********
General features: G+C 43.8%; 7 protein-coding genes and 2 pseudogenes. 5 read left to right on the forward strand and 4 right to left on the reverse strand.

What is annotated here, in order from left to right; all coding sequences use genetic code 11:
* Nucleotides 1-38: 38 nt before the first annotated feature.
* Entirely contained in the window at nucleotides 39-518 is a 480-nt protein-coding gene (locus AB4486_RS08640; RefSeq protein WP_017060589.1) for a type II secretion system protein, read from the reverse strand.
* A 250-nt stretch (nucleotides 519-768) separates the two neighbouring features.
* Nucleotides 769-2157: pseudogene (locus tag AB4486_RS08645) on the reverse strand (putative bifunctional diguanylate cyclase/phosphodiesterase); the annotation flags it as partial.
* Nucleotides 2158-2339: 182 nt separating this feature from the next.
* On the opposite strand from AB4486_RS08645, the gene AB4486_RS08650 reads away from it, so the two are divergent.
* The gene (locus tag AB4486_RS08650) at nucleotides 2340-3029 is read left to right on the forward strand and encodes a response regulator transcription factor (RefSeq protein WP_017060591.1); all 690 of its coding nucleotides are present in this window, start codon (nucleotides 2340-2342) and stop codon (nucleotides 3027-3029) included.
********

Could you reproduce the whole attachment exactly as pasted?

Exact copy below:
General features: G+C 43.8%; 7 protein-coding genes and 2 pseudogenes. 5 read left to right on the forward strand and 4 right to left on the reverse strand.

What is annotated here, in order from left to right; all coding sequences use genetic code 11:
* Nucleotides 1-38: 38 nt before the first annotated feature.
* Entirely contained in the window at nucleotides 39-518 is a 480-nt protein-coding gene (locus AB4486_RS08640; RefSeq protein WP_017060589.1) for a type II secretion system protein, read from the reverse strand.
* A 250-nt stretch (nucleotides 519-768) separates the two neighbouring features.
* Nucleotides 769-2157: pseudogene (locus tag AB4486_RS08645) on the reverse strand (putative bifunctional diguanylate cyclase/phosphodiesterase); the annotation flags it as partial.
* Nucleotides 2158-2339: 182 nt separating this feature from the next.
* On the opposite strand from AB4486_RS08645, the gene AB4486_RS08650 reads away from it, so the two are divergent.
* The gene (locus tag AB4486_RS08650) at nucleotides 2340-3029 is read left to right on the forward strand and encodes a response regulator transcription factor (RefSeq protein WP_017060591.1); all 690 of its coding nucleotides are present in this window, start codon (nucleotides 2340-2342) and stop codon (nucleotides 3027-3029) included.